September 26, 2018 marked an important event for OFN and for the state of Oregon, as one of our most talented culture keepers, Feryal Abbasi-Ghnaim, received her National Heritage Fellowshipaward at our nation’s Capital. The NEA awarded Abbasi-Ghnaim the highest award the U.S. bestows upon traditional artists for her dedication to Palestinian Embroidery. Beyond being a master of this art form, Abbasi-Ghnaim is also dedicated to teaching and mentoring younger generations, including her own daughters, passing along not only the artistic knowledge but also the stories and history behind the patterns, colors, and designs. Feryal Abbasi-Ghnaim, has received many Traditional Arts Apprenticeship Master artist awards from OFN and the former Oregon Folklife Program at the Oregon Historical Society.

Abbasi-Ghnaim’s nomination represents a massive OFN team effort that Hillary Tully, last year’s talented Folklore graduate intern, coordinated, and OFN’s executive director, Riki Saltzman guided. We pulled in letters of support from as far away as Paris and London, and engaged the invaluable assistance of Feryal Abbasi-Ghnaim’s daughter Wafa Ghnaim; her photos and stories of her mother’s workwere critical to this effort.

Accompanied by her sister, three daughters (one from Germany), and three grandchildren, Abbasi-Ghnaim accepted her medal from NEA Chairman, Mary Anne Carter, and Folk & Traditional Arts director, Cliff Murphy. To watch her heartfelt acceptance speech, click here.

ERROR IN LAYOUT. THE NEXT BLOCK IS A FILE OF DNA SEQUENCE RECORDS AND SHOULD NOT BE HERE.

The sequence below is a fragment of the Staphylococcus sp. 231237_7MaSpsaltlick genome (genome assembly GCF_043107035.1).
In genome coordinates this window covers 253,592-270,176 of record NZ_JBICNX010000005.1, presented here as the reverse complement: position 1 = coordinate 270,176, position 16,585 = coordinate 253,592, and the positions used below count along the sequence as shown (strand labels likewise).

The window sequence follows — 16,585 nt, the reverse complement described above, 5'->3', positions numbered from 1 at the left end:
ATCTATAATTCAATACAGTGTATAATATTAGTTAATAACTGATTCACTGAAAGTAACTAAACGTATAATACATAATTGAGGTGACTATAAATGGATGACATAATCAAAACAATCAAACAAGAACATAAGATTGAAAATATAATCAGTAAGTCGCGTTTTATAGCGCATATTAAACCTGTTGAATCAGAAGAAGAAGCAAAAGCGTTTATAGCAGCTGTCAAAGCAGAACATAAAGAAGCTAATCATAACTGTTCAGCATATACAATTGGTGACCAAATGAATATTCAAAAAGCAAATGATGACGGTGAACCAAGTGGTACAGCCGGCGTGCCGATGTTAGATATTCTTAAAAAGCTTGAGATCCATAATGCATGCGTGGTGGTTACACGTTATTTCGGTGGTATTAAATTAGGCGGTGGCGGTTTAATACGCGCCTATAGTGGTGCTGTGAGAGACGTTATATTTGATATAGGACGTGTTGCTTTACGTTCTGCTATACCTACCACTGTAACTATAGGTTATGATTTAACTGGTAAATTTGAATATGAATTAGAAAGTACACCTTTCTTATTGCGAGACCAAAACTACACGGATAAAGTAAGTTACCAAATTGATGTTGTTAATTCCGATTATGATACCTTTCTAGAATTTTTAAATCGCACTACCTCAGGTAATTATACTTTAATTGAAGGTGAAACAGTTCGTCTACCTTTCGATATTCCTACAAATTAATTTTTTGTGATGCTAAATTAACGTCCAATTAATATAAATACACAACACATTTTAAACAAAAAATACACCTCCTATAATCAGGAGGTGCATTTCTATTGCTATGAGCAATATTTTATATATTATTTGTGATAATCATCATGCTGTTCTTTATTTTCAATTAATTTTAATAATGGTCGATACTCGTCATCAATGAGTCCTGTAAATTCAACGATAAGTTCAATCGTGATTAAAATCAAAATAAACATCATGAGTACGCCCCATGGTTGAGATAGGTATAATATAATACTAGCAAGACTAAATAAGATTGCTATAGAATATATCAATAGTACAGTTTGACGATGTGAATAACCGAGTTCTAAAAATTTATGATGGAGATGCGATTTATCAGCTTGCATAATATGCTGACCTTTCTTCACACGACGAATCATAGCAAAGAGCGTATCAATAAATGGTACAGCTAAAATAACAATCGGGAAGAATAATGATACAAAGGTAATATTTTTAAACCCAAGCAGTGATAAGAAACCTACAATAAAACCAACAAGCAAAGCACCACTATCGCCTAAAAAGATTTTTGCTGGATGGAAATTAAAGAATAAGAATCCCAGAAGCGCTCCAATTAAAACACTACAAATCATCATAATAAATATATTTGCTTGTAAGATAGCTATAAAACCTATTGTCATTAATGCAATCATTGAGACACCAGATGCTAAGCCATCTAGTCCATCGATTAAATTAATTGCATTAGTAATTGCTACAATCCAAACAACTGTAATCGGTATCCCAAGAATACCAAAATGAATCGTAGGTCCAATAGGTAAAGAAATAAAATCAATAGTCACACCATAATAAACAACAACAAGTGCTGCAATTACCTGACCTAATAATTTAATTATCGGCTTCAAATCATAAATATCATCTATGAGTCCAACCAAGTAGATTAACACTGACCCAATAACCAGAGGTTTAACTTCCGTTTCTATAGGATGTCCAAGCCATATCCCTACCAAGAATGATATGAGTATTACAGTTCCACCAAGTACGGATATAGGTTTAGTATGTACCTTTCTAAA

A reception and banquet followed in the ornate Great Hall of the Library of Congress where one of Governor Kate Brown’s staff was in attendance to personally congratulate Abbasi-Ghnaim. Two nights later, the nine awardees took their turns on stage. Abbasi-Ghnaim explained her tradition art, showed examples, and described how Palestinian embroidery employs traditional designs to convey cultural meaning and messages among women.

It was an honor to witness Feryal Abbasi-Ghnaim share her tradition and thank the American people for valuing the diversity of cultures that make us unique as individuals and bring us together as a rich nation of people from around the world. We are proud of Oregon’s NHF awardee, grateful for the opportunity to nominate her for this recognition and overjoyed by the outpouring of support that rained down upon Abbasi-Ghnaim from so many elected government officials, friends, and family.

Feryal Abbasi-Ghnaim’s family celebrating the honor with her.

Letter of congratulations from Oregon’s Governor Kate Brown.

FY19 Funding: NEA Folk & Traditional Arts Partnership Award to OFN with additional funding from the Oregon Arts Commission, Oregon Cultural Trust, the Oregon Community Foundation’s Fred W. Fields Fund, and the Oregon Historical Society

Riki Saltzman, OFN executive director

The Oregon Folklife Network is thrilled to announce that the National Endowment for the Arts has awarded $40,000 to the Oregon Folklife Network for FY19 to support ourTraditional Arts Apprenticeship Program, Culture Fest, and partnerships with Oregon cultural organizations. Additional funding from the Oregon Arts Commission ($35,000), Oregon Cultural Trust ($20,000), and the Oregon Community Foundation’s Fred W. Fields Fund ($20,000) as well as the Oregon Historical Society ($15,000) and ongoing support from the University of Oregon make it possible for us to support 8 TAAP teams, 6 Culture Fests in regions where we’ve been conducting our statewide folklife survey, and a spring 2019 gathering of Oregon’s TAAP masters. This support also helps us to support the ever-growing Culture Keepers Roster, and an ongoing partnership with eastern Oregon’s Four Rivers Cultural Center.

 

We’ll be announcing our FY19 TAAP teams soon along with our call for new applications for FY20!